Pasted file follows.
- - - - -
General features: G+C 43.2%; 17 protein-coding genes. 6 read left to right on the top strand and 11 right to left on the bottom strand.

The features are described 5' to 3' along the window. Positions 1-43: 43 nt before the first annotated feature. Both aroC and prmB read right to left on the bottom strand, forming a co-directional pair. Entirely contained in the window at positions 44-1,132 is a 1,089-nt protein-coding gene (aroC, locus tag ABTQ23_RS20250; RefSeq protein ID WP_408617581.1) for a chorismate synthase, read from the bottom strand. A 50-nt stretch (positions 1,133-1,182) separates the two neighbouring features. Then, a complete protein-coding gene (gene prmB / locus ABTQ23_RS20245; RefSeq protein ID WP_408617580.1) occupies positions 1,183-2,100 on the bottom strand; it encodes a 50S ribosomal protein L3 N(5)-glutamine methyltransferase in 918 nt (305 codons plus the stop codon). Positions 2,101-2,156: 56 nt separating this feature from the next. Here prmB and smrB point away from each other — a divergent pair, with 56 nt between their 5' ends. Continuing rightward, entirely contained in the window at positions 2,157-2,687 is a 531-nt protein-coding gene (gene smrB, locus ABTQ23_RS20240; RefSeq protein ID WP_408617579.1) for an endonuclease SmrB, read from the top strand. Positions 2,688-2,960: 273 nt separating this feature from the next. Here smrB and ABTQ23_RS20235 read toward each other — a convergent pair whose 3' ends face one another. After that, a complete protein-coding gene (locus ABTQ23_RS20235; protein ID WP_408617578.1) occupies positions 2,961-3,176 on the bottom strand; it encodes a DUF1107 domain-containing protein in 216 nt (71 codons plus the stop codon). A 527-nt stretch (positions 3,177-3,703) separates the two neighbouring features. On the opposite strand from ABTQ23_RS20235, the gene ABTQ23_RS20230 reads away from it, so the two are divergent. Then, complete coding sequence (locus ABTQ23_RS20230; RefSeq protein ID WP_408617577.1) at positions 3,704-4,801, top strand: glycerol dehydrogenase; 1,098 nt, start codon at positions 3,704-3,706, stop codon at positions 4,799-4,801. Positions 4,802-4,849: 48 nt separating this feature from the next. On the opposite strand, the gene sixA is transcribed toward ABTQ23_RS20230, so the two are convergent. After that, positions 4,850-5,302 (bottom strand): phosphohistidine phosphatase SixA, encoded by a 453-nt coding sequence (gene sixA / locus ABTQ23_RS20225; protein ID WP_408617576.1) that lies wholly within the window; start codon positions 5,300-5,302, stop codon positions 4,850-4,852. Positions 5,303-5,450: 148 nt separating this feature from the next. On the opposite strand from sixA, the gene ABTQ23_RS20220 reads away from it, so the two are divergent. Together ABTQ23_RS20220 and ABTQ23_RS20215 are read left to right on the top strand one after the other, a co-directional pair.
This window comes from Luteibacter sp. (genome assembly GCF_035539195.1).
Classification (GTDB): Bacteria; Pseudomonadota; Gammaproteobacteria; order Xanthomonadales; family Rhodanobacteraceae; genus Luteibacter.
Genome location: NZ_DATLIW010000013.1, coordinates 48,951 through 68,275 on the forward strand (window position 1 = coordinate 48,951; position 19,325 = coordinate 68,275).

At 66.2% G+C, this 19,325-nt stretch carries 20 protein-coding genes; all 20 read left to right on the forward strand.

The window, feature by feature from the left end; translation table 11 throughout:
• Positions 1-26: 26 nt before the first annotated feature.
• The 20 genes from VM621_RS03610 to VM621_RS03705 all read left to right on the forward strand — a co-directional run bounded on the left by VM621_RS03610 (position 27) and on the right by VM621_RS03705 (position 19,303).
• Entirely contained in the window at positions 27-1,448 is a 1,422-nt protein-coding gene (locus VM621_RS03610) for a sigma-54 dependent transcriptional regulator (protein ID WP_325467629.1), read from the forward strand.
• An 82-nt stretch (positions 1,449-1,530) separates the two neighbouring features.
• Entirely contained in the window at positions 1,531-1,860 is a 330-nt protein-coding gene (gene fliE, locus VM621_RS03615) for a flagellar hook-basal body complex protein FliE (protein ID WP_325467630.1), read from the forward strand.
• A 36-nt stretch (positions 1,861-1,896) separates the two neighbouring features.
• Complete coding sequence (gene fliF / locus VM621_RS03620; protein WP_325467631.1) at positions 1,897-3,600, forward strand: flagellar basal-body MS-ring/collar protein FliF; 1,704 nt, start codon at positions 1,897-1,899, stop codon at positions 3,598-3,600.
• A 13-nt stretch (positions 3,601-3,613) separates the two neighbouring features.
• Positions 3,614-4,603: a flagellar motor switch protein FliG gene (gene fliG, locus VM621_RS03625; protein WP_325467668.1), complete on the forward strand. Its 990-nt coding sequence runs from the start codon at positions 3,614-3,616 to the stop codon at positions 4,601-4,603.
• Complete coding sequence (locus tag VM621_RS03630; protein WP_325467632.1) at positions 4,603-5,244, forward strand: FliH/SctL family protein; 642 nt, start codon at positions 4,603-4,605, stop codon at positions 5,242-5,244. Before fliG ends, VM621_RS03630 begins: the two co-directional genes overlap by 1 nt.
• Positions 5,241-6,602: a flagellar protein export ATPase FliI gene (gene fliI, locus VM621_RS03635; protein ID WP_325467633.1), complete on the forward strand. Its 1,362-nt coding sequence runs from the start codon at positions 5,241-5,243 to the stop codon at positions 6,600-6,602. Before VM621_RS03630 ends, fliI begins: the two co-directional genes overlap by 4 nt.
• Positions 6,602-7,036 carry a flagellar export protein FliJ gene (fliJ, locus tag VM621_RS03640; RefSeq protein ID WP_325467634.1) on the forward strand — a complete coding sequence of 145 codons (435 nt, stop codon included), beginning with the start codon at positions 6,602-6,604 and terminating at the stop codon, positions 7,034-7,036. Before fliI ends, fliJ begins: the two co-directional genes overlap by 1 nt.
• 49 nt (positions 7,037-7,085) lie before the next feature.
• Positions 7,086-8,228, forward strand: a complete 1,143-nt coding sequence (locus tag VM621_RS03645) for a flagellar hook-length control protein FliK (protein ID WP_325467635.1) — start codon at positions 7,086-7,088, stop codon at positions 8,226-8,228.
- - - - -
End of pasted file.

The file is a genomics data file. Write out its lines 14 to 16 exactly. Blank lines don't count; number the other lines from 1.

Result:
• Complete coding sequence (gene fliF / locus VM621_RS03620; protein WP_325467631.1) at positions 1,897-3,600, forward strand: flagellar basal-body MS-ring/collar protein FliF; 1,704 nt, start codon at positions 1,897-1,899, stop codon at positions 3,598-3,600.
• A 13-nt stretch (positions 3,601-3,613) separates the two neighbouring features.
• Positions 3,614-4,603: a flagellar motor switch protein FliG gene (gene fliG, locus VM621_RS03625; protein WP_325467668.1), complete on the forward strand. Its 990-nt coding sequence runs from the start codon at positions 3,614-3,616 to the stop codon at positions 4,601-4,603.